Val d'Orcia

Visit Radicofani and its Castle
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The Castle of Radicofani, the last stage in Tuscany of the via Francigena

Radicofani is a town in the Province of Siena located in a beautiful panoramic position on the southern border of the Val d’Orcia. The village rises at an altitude of over 800 meters above sea level from which it enjoys a wide view that sweeps over the entire valley and goes from Monte Amiata to Lake Bolsena and Lake Trasimeno. Traveling in this area of Tuscany you can easily spot, even from a great distance, the tower of the fortress of Radicofani which dominates the village and the surrounding area from above. The fortress is in fact the symbol of Radicofani and has represented for centuries an important control point on the Via Francigena and on the borders between the Grand Duchy of Tuscany and the Papal States.

Panoramic view of the Castle of Radicofani
Panoramic view of the Castle of Radicofani (Photo by Bjørn Christian Tørrissen / CC BY)

The history of the village, the story of Ghino di Tacco

The first news of Radicofani dates back to the year 876 when its original nucleus, Callemala, is mentioned as a garrison on the Via Francigena. Along the course of the whole Middle Ages, the village and its fortress were at the center of numerous disputes because of the strategic position that allowed to monitor such an important road and also for the proximity to the border between the territories of the Republic of Siena and those of the State of the Church. Between the eleventh and thirteenth centuries the castle was part of the possessions of the Monastery of San Salvatore del Monte Amiata but, during the fourteenth century, it changed hands in various circumstances (often following armed clashes), before the submission to Siena of 1405. From that moment Radicofani was part of the Sienese territories until 1559, when the Sienese state was absorbed by the Grand Duchy of Tuscany.

The story of Ghino di Tacco, a rebel Sienese Ghibelline, who took possession of the fortress of Radicofani in 1297, fits into this whole story. Ghino di Tacco, considered a sort of local Robin Hood, made the fortress his hideout from which he organized various acts brigandage to the detriment of travelers. Its peculiarity was that, apparently, it did not completely rob the unfortunate and even grace the poorest of them. In short, it wasn’t exactly like Robin Hood who stole from the rich to give to the poor, but it was better than many other bandits!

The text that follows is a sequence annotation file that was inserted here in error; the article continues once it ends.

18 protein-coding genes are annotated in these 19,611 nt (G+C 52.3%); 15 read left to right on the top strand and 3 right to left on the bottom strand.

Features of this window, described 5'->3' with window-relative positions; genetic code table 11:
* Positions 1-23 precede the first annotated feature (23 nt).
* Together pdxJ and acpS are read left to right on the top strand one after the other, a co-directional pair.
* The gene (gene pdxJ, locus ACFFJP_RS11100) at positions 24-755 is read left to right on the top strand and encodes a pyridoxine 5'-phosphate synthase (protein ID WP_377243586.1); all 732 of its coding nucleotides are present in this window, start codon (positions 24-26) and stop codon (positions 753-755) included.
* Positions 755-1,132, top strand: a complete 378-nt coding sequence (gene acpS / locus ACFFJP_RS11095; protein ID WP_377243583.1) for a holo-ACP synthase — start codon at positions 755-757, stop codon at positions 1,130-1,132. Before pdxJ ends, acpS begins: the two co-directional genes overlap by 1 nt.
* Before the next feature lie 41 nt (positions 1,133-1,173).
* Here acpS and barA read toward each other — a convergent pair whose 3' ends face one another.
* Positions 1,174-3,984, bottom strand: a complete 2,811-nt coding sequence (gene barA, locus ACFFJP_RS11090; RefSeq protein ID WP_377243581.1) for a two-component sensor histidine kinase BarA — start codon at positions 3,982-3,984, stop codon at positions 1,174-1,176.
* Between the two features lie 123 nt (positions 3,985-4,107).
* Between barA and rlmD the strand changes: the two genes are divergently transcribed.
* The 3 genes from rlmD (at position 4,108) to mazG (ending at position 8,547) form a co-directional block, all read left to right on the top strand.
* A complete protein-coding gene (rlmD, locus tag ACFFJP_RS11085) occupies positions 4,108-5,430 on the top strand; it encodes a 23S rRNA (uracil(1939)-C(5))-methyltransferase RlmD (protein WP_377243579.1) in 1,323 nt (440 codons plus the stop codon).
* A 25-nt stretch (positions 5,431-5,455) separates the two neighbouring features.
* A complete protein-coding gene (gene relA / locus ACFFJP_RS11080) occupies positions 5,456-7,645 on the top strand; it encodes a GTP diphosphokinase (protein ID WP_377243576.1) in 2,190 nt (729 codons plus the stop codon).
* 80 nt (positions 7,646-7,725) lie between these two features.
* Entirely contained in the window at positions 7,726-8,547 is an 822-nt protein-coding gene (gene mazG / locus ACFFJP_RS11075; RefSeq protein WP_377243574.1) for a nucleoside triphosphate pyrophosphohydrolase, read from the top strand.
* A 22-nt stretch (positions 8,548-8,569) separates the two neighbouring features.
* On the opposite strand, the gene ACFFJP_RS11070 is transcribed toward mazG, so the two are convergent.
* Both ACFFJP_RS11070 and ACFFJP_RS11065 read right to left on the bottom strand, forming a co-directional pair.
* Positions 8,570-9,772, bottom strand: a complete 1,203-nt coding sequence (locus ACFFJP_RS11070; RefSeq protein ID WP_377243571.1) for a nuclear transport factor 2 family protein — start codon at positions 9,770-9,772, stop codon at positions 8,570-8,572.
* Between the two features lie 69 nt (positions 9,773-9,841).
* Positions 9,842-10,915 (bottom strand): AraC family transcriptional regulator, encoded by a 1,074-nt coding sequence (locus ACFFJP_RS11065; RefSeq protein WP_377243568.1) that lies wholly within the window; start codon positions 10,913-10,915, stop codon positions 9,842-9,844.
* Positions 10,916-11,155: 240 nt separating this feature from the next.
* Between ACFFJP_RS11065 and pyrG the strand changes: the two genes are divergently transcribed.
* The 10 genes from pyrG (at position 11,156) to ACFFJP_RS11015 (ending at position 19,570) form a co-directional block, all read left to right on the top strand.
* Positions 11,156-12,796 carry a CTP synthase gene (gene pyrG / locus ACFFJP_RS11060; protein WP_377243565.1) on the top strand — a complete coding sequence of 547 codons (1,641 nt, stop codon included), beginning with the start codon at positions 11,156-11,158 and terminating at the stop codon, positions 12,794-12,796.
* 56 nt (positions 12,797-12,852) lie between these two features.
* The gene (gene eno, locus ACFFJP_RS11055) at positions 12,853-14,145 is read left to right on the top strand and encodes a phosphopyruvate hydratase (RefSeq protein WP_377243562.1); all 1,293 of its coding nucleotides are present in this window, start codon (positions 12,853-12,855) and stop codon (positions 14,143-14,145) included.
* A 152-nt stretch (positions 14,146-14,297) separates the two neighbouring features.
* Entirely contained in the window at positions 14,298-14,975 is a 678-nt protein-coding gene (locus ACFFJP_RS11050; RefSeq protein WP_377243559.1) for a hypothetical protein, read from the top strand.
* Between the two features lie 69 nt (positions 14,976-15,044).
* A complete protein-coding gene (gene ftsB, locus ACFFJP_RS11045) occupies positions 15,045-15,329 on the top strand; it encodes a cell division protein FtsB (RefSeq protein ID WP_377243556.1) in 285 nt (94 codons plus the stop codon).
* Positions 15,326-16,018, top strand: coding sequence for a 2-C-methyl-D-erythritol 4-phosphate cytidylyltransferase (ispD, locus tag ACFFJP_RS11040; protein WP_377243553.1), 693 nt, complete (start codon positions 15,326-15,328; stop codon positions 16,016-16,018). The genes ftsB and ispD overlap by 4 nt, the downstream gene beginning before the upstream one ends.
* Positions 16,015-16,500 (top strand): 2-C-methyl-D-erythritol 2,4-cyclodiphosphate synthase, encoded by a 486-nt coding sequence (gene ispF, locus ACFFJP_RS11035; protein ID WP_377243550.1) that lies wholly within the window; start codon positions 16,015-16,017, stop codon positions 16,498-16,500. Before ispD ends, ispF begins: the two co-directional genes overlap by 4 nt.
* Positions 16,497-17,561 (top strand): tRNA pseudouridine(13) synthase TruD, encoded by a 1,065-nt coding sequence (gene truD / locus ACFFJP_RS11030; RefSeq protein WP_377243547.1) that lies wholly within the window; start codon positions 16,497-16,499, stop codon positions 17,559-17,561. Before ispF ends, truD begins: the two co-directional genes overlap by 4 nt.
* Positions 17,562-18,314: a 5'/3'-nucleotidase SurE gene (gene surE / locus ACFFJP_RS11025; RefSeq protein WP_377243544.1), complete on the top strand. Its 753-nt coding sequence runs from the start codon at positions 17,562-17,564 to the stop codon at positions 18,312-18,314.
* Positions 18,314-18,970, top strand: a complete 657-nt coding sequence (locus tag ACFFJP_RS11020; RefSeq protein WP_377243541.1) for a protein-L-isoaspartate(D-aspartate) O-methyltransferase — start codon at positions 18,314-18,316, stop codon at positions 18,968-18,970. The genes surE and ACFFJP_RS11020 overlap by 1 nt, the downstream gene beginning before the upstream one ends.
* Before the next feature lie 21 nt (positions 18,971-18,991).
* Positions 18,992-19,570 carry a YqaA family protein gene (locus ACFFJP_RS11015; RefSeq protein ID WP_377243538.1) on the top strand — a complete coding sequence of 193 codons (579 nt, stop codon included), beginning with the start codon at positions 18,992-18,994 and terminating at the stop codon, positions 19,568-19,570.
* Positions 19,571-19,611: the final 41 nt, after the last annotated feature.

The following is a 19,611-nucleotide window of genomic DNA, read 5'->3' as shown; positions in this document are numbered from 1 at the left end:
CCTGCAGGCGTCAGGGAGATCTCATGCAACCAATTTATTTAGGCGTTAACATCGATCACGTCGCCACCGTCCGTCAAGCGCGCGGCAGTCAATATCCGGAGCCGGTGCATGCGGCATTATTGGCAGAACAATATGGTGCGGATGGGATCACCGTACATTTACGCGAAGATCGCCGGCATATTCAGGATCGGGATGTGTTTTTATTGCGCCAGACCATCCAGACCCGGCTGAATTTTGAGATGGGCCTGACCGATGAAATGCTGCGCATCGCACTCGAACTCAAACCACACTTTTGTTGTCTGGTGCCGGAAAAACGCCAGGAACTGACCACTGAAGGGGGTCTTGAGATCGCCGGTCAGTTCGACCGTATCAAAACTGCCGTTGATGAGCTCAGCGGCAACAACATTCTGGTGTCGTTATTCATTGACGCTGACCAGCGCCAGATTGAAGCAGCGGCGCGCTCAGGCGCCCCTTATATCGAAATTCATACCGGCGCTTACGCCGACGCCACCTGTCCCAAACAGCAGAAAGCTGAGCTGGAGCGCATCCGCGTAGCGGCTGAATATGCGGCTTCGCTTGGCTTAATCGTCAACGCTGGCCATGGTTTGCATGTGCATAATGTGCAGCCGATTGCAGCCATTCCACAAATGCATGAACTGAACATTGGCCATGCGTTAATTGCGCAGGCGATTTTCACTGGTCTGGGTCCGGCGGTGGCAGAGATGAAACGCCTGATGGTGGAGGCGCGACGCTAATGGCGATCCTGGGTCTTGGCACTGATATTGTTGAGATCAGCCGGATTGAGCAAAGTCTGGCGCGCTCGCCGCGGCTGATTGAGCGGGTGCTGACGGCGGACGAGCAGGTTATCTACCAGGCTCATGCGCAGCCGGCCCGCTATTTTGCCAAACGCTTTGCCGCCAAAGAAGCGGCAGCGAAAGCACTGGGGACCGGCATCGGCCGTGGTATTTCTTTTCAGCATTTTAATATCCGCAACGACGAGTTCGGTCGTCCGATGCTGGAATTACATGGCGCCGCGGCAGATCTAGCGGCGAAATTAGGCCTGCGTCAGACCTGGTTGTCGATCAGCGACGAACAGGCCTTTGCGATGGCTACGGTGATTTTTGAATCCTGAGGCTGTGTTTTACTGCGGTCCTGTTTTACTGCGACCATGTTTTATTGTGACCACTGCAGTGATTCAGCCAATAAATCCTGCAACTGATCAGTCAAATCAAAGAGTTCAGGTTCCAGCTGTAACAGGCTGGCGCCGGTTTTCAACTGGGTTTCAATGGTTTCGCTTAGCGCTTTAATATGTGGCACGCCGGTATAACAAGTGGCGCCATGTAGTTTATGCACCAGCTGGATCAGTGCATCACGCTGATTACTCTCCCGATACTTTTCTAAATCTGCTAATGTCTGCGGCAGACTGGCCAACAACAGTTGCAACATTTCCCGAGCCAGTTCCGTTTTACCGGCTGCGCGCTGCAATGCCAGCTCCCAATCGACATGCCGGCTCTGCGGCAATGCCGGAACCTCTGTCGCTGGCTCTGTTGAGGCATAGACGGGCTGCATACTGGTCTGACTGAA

The exploits of this character, who lived between the thirteenth and fourteenth centuries, are also remembered by Dante Alighieri and Boccaccio.

“Ghino di Tacco, a man very famous for his cruelty and his robberies, being expelled Siena and at feud with the Counts of Santa Fiore, raised Radicofani against the Church of Rome and taking up his sojourn there, caused his swashbucklers despoil whosoever passed through the surrounding country.”

(Boccaccio, Decameron, Day the Tenth, The second Story – Payne translation from Project Gutemberg)

What to see in Radicofani, guide to the visit

Radicofani has a clearly medieval aspect, with solid stone houses overlooking narrow and irregular streets. Walking through its streets and squares you will find some buildings of considerable interest such as Palazzo Pretorio, now the town hall, which can be recognized for the coats of arms on the facade, the Chiesa di San Pietro and the Chiesa di Sant’Agata, which rise in a central position a few meters from each other, the Palazzo della Posta, a Medici villa located on via Cassia, born as a hunting lodge of Ferdinando I and then adapted as a customs first and then a hotel, Bosco Isabella, a fascinating garden defined “romantic and esoteric”, and finally the highlight of the visit: the Rocca di Radicofani.

Bosco Isabella in Radicofani
Bosco Isabella (Photo by Mongolo1984 / CC BY)

Chiesa di San Pietro